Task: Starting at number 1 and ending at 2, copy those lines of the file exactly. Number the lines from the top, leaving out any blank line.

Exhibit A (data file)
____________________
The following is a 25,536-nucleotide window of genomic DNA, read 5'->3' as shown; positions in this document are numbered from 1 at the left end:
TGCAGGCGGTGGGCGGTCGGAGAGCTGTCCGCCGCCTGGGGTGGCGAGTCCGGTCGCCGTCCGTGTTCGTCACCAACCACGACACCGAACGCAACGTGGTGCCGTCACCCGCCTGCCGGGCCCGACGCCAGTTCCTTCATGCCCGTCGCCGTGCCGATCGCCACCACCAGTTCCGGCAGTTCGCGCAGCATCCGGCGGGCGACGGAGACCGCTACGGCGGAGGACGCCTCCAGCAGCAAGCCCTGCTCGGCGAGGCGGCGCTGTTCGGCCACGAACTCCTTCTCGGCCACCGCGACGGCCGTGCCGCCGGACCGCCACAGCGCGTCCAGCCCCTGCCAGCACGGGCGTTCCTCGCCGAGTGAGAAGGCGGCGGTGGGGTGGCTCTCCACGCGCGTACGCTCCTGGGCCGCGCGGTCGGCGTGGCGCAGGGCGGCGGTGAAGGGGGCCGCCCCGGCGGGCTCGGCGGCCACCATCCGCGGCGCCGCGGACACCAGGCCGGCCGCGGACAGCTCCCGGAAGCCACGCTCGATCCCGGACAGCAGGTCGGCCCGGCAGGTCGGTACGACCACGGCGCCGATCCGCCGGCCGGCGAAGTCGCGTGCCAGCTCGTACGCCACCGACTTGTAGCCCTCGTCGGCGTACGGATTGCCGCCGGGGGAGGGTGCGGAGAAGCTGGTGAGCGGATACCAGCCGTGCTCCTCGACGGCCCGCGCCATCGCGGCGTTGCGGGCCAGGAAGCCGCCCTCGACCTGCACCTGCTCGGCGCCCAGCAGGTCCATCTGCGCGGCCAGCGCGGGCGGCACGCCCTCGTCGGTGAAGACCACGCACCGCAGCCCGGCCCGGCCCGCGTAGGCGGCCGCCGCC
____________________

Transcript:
The following is a 25,536-nucleotide window of genomic DNA, read 5'->3' as shown; positions in this document are numbered from 1 at the left end:
TGCAGGCGGTGGGCGGTCGGAGAGCTGTCCGCCGCCTGGGGTGGCGAGTCCGGTCGCCGTCCGTGTTCGTCACCAACCACGACACCGAACGCAACGTGGTGCCGTCACCCGCCTGCCGGGCCCGACGCCAGTTCCTTCATGCCCGTCGCCGTGCCGATCGCCACCACCAGTTCCGGCAGTTCGCGCAGCATCCGGCGGGCGACGGAGACCGCTACGGCGGAGGACGCCTCCAGCAGCAAGCCCTGCTCGGCGAGGCGGCGCTGTTCGGCCACGAACTCCTTCTCGGCCACCGCGACGGCCGTGCCGCCGGACCGCCACAGCGCGTCCAGCCCCTGCCAGCACGGGCGTTCCTCGCCGAGTGAGAAGGCGGCGGTGGGGTGGCTCTCCACGCGCGTACGCTCCTGGGCCGCGCGGTCGGCGTGGCGCAGGGCGGCGGTGAAGGGGGCCGCCCCGGCGGGCTCGGCGGCCACCATCCGCGGCGCCGCGGACACCAGGCCGGCCGCGGACAGCTCCCGGAAGCCACGCTCGATCCCGGACAGCAGGTCGGCCCGGCAGGTCGGTACGACCACGGCGCCGATCCGCCGGCCGGCGAAGTCGCGTGCCAGCTCGTACGCCACCGACTTGTAGCCCTCGTCGGCGTACGGATTGCCGCCGGGGGAGGGTGCGGAGAAGCTGGTGAGCGGATACCAGCCGTGCTCCTCGACGGCCCGCGCCATCGCGGCGTTGCGGGCCAGGAAGCCGCCCTCGACCTGCACCTGCTCGGCGCCCAGCAGGTCCATCTGCGCGGCCAGCGCGGGCGGCACGCCCTCGTCGGTGAAGACCACGCACCGCAGCCCGGCCCGGCCCGCGTAGGCGGCCGCCGCC